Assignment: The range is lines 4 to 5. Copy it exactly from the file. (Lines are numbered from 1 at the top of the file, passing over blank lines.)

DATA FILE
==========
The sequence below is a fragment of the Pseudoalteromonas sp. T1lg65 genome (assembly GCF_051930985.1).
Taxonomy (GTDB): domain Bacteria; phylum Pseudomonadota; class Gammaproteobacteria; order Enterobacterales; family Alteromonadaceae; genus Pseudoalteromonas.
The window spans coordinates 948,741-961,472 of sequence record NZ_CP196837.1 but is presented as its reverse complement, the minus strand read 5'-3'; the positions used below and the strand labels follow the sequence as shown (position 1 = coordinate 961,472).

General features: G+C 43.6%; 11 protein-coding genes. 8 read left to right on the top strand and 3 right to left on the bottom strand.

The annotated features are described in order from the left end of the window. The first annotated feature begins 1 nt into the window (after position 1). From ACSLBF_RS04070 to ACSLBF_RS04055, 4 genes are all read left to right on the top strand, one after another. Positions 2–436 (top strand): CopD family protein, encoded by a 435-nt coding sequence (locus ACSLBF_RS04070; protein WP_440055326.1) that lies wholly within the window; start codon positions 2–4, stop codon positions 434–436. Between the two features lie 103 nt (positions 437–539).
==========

General features: G+C 43.6%; 11 protein-coding genes. 8 read left to right on the top strand and 3 right to left on the bottom strand.

The annotated features are described in order from the left end of the window. The first annotated feature begins 1 nt into the window (after position 1). From ACSLBF_RS04070 to ACSLBF_RS04055, 4 genes are all read left to right on the top strand, one after another. Positions 2–436 (top strand): CopD family protein, encoded by a 435-nt coding sequence (locus ACSLBF_RS04070; protein WP_440055326.1) that lies wholly within the window; start codon positions 2–4, stop codon positions 434–436. Between the two features lie 103 nt (positions 437–539).